Ok, so, the brake pads and rotors are going to get installed next week. I've already gotten the new tie rods and camber bolts installed. Next on the list is transmission mounts, diff mounts, a timing belt kit, new hydraulic lifters, and a SPEC Stage 1 clutch kit. Those parts are all pretty much set in stone and will be installed in that order. 505Turbeux is also sending me a box of random parts at some point, but those are more of the electrical and cosmetic variety. Overall, pretty standard stuff.

However, I'm hoping that by the end of September I'll be able to order new shocks and springs, at which point I'll also install the new front control arm bushings that Whiteline so kindly provided for me. However, I'm feeling oddly nervous about the shocks and springs and wanted some second opinions on my parts choice.


B&G Sport progressive rate lowering springs. They appear to be direct competition against H&R, which obviously has better name recognition. They're priced somewhat lower, but just barely. Looking into them, they seem to use the exact same materials and tolerance specifications as H&R, but they lower the car an additional .25" and come powdercoated from the factory. Reviews for them online seem very positive overall, but I was wondering if anyone on here had any personal experience with them. The only options for my car are either the B&G's or the H&R's- there literally are no other springs available, haha.



Koni Sport Adjustable. Front are externally adjustable, while the rear are internally adjustable. Since I drive a classic Audi with the inline-5, I plan on leaving the rears pretty stiff and the fronts a little softer to help combat the turn-in understeer so known with the older quattros. This is the only adjustable suspension kit for my car. It's one of four suspension kits available for my car at all, the other options being KYB, Monroe, and the one that's niggling at the back of my mind, Bilstein Sport.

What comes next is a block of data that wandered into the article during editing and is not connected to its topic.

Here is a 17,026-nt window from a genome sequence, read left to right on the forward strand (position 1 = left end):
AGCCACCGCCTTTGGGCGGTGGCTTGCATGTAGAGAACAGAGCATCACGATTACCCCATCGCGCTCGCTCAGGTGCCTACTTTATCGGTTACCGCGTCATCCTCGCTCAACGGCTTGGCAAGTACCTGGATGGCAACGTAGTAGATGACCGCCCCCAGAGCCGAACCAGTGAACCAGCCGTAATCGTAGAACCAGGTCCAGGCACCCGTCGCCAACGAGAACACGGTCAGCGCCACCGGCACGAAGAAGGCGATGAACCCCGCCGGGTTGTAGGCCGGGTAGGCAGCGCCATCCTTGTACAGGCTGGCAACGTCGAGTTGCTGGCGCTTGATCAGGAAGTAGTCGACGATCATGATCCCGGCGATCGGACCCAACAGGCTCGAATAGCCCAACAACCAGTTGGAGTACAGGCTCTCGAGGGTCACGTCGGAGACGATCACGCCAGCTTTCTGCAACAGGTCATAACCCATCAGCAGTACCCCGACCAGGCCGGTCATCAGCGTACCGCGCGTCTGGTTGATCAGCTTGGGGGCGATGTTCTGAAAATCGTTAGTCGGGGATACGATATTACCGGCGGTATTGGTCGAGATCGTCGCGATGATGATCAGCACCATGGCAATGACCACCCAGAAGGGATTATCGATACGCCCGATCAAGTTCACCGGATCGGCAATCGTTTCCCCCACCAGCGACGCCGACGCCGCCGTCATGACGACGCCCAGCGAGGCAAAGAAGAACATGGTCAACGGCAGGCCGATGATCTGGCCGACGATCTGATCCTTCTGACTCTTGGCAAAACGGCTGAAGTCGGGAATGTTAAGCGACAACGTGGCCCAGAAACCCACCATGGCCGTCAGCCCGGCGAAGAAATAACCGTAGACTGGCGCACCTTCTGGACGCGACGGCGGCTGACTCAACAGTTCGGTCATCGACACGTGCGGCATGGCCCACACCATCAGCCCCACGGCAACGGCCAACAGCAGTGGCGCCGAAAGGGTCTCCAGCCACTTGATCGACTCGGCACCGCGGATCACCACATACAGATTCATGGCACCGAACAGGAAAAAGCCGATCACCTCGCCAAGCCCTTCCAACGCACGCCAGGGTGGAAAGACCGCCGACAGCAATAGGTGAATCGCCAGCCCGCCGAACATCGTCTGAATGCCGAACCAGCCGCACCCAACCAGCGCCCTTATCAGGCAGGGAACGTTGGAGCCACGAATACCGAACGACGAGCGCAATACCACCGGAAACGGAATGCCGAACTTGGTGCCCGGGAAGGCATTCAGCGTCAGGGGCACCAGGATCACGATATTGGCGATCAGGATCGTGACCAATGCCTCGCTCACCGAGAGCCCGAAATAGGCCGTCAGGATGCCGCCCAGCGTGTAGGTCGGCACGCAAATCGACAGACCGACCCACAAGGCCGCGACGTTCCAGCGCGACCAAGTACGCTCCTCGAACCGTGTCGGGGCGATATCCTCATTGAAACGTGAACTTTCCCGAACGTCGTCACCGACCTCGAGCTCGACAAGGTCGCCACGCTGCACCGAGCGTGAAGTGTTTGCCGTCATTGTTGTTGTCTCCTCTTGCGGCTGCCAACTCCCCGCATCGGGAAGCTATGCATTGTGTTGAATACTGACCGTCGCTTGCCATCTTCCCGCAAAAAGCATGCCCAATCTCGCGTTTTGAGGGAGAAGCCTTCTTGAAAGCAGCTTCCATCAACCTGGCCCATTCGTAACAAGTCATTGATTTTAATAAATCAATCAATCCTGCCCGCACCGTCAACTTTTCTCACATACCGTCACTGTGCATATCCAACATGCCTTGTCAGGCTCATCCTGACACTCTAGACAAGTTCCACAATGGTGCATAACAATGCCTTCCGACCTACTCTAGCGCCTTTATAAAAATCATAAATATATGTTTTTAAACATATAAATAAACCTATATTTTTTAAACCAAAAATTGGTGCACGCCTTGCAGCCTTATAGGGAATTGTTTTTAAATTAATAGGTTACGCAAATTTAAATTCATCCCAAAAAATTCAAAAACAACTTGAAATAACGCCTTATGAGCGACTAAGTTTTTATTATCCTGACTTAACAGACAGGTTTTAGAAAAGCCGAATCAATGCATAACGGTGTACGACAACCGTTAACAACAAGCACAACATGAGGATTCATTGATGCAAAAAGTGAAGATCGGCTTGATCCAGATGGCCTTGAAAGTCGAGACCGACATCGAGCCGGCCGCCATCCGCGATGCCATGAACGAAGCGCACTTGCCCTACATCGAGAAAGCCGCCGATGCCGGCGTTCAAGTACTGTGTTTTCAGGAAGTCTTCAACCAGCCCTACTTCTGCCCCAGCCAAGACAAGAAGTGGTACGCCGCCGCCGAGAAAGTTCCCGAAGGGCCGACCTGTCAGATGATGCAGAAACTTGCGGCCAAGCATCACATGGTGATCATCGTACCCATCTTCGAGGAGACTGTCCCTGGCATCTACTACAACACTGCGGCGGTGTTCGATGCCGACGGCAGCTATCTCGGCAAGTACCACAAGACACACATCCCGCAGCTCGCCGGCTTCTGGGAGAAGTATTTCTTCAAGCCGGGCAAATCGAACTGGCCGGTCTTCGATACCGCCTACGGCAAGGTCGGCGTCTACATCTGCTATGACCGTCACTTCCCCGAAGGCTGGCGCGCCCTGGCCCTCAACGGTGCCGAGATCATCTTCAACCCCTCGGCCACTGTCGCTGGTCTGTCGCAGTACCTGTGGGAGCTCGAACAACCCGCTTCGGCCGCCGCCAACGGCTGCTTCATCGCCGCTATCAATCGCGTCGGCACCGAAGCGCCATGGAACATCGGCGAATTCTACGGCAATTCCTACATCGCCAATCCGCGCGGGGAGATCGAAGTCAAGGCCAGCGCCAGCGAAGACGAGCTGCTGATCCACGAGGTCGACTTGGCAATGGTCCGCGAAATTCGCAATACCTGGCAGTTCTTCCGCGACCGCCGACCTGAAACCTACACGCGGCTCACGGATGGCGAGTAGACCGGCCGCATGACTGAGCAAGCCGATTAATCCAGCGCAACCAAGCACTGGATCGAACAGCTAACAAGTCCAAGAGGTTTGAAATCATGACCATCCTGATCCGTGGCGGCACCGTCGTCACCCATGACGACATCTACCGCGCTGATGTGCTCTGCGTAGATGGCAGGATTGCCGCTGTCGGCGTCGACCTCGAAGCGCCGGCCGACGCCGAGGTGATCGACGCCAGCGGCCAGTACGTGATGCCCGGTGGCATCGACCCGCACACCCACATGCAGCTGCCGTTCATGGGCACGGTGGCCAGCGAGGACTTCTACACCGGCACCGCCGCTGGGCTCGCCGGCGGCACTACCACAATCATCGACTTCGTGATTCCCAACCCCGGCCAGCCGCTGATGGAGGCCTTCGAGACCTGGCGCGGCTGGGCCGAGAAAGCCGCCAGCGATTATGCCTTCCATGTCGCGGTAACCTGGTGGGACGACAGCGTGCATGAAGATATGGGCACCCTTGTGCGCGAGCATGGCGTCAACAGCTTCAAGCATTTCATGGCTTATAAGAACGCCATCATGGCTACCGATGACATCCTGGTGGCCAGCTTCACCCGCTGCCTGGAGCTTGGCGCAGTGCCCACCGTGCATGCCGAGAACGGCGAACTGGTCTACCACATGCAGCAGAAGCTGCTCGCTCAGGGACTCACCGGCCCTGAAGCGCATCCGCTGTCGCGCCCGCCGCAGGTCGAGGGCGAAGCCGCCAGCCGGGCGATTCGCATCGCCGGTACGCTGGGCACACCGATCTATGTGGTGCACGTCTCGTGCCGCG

Now, I know Bilstein Sports are the go-to shock for many older german cars, namely BMW's, especially the E30. But the E30 has a much more balanced weight distribution than my quattro, so I'm afraid that they won't be able to combat understeer as well, due to their inability to be adjusted. However, Bilsteins are known for their durability, but then again, the Koni's come with a lifetime warranty, so...I don't know. I'm still leaning towards the Koni's, but I was just hoping for some personal feedback from anyone on here who has had any experience with either kit.

For those wondering, my primary plans for driving environment for Herr Quattro are public roads in the country and well as in the mountains, with a healthy dose of city driving from time to time, as well as the occasional autocross. It's also going to be my daily driver for some time until I can afford a Saabaru. As far as regional, here's my general area where I spend my time driving:


I generally do most of my driving in the foothills on sweeping country roads, with a healthy amount of time in Greenville, S.C. which, despite being a larger city, is still pretty hilly and curvy versus being a grid like NYC or something. Recreational driving takes place farther up into the mountains, where the roads are more technical and have more severe camber changes. No matter the environment, the roads are often pretty bumpy, as my numerous failed attempts at dashcam filming have proved.

Also, I'm wondering about camber- particularly in the front. It's a very nose-heavy car and spirited driving on the stock suspension and alignment left me with a lot of outer tire wear, especially on the front tires due to the understeer. With the new camber bolts and alignment, I'm running about 1.5 degrees negative camber in the back and 2.5 degrees in the front. I know that lowering the car will increase negative camber a bit more, so I'm wondering if anyone here has any experience or ideas on the proper amount of negative camber I'm going to need once I get the new suspension installed. Currently the car has a ton of body roll, so I have very few reservations or doubts about my current amounts of negative camber, but once the car is lowered and stiffened, there won't be as much body roll, but I know that doesn't necessarily mean I should run lower negative camber than I am now. Then again, it may mean I run a lot less, or hell, still run more. I have no idea. Any input from you guys would be very helpful.